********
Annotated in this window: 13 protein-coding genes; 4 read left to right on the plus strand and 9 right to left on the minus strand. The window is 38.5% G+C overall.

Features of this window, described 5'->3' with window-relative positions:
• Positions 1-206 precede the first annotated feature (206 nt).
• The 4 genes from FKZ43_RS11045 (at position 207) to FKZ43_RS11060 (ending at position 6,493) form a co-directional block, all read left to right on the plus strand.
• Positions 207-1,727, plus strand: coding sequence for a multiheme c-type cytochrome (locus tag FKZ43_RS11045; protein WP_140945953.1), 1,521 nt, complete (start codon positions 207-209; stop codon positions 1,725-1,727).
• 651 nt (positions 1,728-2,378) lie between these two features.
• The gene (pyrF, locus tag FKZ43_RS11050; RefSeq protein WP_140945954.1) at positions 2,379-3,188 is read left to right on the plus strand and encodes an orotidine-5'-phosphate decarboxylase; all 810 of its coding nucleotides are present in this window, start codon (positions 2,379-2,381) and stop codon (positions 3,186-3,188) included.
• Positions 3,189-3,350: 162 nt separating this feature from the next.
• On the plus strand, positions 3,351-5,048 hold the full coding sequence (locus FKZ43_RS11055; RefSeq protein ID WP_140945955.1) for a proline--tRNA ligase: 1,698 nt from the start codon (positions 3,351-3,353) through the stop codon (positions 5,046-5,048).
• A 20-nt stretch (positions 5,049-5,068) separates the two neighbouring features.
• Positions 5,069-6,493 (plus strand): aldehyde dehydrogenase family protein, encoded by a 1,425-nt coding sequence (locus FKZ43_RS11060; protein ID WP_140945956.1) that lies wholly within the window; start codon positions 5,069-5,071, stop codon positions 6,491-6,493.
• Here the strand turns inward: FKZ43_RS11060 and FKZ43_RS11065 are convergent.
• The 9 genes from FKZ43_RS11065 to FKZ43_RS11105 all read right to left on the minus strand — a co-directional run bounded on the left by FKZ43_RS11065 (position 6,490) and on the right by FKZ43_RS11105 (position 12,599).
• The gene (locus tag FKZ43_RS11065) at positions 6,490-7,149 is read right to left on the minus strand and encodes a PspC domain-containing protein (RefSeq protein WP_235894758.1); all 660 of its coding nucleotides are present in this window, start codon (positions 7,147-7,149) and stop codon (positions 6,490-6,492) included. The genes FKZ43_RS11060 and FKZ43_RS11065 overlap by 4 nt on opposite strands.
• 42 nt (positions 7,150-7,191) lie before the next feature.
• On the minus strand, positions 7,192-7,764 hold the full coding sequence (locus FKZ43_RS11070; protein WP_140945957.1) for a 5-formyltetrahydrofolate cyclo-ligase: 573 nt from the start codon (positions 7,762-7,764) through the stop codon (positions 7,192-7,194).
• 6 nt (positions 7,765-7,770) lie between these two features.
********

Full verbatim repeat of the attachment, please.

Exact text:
Annotated in this window: 13 protein-coding genes; 4 read left to right on the plus strand and 9 right to left on the minus strand. The window is 38.5% G+C overall.

Features of this window, described 5'->3' with window-relative positions:
• Positions 1-206 precede the first annotated feature (206 nt).
• The 4 genes from FKZ43_RS11045 (at position 207) to FKZ43_RS11060 (ending at position 6,493) form a co-directional block, all read left to right on the plus strand.
• Positions 207-1,727, plus strand: coding sequence for a multiheme c-type cytochrome (locus tag FKZ43_RS11045; protein WP_140945953.1), 1,521 nt, complete (start codon positions 207-209; stop codon positions 1,725-1,727).
• 651 nt (positions 1,728-2,378) lie between these two features.
• The gene (pyrF, locus tag FKZ43_RS11050; RefSeq protein WP_140945954.1) at positions 2,379-3,188 is read left to right on the plus strand and encodes an orotidine-5'-phosphate decarboxylase; all 810 of its coding nucleotides are present in this window, start codon (positions 2,379-2,381) and stop codon (positions 3,186-3,188) included.
• Positions 3,189-3,350: 162 nt separating this feature from the next.
• On the plus strand, positions 3,351-5,048 hold the full coding sequence (locus FKZ43_RS11055; RefSeq protein ID WP_140945955.1) for a proline--tRNA ligase: 1,698 nt from the start codon (positions 3,351-3,353) through the stop codon (positions 5,046-5,048).
• A 20-nt stretch (positions 5,049-5,068) separates the two neighbouring features.
• Positions 5,069-6,493 (plus strand): aldehyde dehydrogenase family protein, encoded by a 1,425-nt coding sequence (locus FKZ43_RS11060; protein ID WP_140945956.1) that lies wholly within the window; start codon positions 5,069-5,071, stop codon positions 6,491-6,493.
• Here the strand turns inward: FKZ43_RS11060 and FKZ43_RS11065 are convergent.
• The 9 genes from FKZ43_RS11065 to FKZ43_RS11105 all read right to left on the minus strand — a co-directional run bounded on the left by FKZ43_RS11065 (position 6,490) and on the right by FKZ43_RS11105 (position 12,599).
• The gene (locus tag FKZ43_RS11065) at positions 6,490-7,149 is read right to left on the minus strand and encodes a PspC domain-containing protein (RefSeq protein WP_235894758.1); all 660 of its coding nucleotides are present in this window, start codon (positions 7,147-7,149) and stop codon (positions 6,490-6,492) included. The genes FKZ43_RS11060 and FKZ43_RS11065 overlap by 4 nt on opposite strands.
• 42 nt (positions 7,150-7,191) lie before the next feature.
• On the minus strand, positions 7,192-7,764 hold the full coding sequence (locus FKZ43_RS11070; protein WP_140945957.1) for a 5-formyltetrahydrofolate cyclo-ligase: 573 nt from the start codon (positions 7,762-7,764) through the stop codon (positions 7,192-7,194).
• 6 nt (positions 7,765-7,770) lie between these two features.